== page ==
Blog post

Justin McGuirk interviewed on This is Hell!

Sophia Hussain11 July 2014

"What we're seing at the moment is a return to architecture as a social pursuit," Justin McGuirk said in conversation with Chuck Mertz, the host of WNUR's weekly This is Hell! McGuirk, the author of Radical Cities, talked to Mertz about how architects and urban planners in Latin America have responded to the decades-in-the-making explosion of slums by integrating them into the fabric of cities. 

Through a mix of bottom-up construction and top down resources, in the past decade, Latin America has become a hub for urban innovation. 

"Architects with a social conscience and politicians with a social conscience are going back into the city and saying, well, ‘Architecture has a role here again.’ Because, you know, we used to build big modernist estates, architects had political backing, and when that fell through, architecture had like three decades of being a cultural pursuit—not really such a strong social pursuit. And what we’re seeing at the moment is a return to architecture as a social pursuit."

McGuirk said that his book functions like a toolbox and contains a collection of stories and ideas that are applicable to places with massive urban inequality, where the informal city not only prevails, but is estimated to grow massively in the coming generation.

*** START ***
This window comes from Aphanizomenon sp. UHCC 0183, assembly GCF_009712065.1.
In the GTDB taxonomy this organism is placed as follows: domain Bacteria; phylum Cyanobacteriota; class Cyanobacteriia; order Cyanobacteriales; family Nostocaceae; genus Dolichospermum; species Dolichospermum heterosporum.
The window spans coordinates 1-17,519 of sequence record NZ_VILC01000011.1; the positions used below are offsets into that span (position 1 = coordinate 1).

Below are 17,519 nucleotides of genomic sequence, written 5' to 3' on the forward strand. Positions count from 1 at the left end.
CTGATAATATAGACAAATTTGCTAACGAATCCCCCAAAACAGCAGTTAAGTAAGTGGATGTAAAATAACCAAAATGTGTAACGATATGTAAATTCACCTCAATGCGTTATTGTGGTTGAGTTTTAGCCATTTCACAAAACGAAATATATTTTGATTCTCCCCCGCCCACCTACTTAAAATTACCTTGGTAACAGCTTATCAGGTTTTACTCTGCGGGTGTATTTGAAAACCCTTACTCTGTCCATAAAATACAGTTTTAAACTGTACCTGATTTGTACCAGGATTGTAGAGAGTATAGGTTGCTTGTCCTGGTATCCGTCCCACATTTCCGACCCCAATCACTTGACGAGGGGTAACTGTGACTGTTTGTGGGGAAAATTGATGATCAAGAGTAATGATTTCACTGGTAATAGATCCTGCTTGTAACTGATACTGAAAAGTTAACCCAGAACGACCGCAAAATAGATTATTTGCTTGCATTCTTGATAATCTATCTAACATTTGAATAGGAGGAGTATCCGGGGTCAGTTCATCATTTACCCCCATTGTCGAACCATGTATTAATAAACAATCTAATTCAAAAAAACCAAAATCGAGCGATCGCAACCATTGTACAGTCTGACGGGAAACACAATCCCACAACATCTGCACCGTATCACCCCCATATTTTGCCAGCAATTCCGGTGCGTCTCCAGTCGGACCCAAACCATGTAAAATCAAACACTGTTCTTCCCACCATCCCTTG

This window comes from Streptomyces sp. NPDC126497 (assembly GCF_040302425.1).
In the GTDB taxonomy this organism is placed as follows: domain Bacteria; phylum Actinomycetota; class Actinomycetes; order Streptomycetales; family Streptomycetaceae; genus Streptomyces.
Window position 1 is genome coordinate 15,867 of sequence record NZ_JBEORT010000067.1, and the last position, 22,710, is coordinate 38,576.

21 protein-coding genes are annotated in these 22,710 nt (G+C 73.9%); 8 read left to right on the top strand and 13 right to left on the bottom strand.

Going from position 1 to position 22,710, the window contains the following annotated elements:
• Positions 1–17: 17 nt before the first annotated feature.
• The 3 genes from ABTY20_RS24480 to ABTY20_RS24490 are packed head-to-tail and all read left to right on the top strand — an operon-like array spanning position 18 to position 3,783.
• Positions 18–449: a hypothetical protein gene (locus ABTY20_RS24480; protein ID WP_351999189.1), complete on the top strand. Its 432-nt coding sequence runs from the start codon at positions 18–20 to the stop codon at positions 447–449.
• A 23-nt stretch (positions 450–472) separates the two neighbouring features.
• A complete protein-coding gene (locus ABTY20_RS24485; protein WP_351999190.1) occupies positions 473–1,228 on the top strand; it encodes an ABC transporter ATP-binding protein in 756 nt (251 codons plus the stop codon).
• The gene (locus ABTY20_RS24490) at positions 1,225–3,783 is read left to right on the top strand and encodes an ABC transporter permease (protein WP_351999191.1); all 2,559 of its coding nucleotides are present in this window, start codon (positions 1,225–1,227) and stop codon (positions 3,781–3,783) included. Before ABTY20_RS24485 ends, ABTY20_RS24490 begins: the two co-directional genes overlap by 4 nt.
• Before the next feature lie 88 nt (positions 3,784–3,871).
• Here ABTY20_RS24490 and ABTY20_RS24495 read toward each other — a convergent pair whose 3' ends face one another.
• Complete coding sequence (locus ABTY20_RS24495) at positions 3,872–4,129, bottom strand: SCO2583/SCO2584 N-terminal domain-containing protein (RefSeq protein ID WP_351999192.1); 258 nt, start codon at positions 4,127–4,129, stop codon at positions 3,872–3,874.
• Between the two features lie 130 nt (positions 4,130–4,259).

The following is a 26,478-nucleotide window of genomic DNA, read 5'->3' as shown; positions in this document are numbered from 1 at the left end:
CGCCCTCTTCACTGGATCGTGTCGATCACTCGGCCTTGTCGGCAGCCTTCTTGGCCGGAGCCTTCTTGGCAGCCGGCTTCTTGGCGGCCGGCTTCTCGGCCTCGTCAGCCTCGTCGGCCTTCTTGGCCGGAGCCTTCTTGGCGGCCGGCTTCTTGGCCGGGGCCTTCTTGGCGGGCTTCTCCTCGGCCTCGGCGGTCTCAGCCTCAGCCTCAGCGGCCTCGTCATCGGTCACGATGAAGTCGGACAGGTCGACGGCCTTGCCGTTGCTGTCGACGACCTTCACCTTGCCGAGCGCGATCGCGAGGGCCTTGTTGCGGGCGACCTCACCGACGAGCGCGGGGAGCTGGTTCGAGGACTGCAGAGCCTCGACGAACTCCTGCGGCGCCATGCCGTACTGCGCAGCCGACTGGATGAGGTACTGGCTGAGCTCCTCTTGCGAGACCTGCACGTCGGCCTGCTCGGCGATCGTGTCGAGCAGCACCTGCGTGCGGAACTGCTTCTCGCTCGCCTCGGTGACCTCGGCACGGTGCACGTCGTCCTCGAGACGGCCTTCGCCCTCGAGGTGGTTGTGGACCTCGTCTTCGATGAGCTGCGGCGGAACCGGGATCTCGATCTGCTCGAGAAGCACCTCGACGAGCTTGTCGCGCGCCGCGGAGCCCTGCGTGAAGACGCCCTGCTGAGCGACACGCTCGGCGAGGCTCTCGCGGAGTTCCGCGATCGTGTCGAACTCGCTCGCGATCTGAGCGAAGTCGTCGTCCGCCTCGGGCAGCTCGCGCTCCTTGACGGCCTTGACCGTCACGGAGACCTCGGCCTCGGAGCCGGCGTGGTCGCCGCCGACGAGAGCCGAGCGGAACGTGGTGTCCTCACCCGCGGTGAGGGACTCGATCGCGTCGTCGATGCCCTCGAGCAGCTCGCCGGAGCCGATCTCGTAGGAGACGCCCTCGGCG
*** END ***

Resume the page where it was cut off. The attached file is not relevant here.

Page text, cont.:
In the global South, McGuirk said,

“We don’t need massive housing building programs because people are building houses perfectly well. What they need is support. They need infrastructure, they need services, they need transport—all these things that were not the architects role, actually. But architects can come in and they can start to retrofit these informal cities and make them healthier, better, more livable, more connected places.”

However, McGuirk makes it clear: while the urban innovations of Latin America are promising responses to inequality, we need to think about how fairer systems can operate at a larger scale. The cost of construction for megasporitng events in Brazil at the expense of plans to upgrade favelas illustrates the larger structural issues at hand.  

“We know for a fact that neoliberalism has had a devastating effect of cities,” McGuirk said. We should not romanticize the favela. 

“The main thing is to give them the attention they deserve, intellectually, so that we understand these places.”

Listen to the full episode at This is Hell

Read an excerpt of Radical Cities in the Guardian.

Filed under: architecture, latin-america, urbanism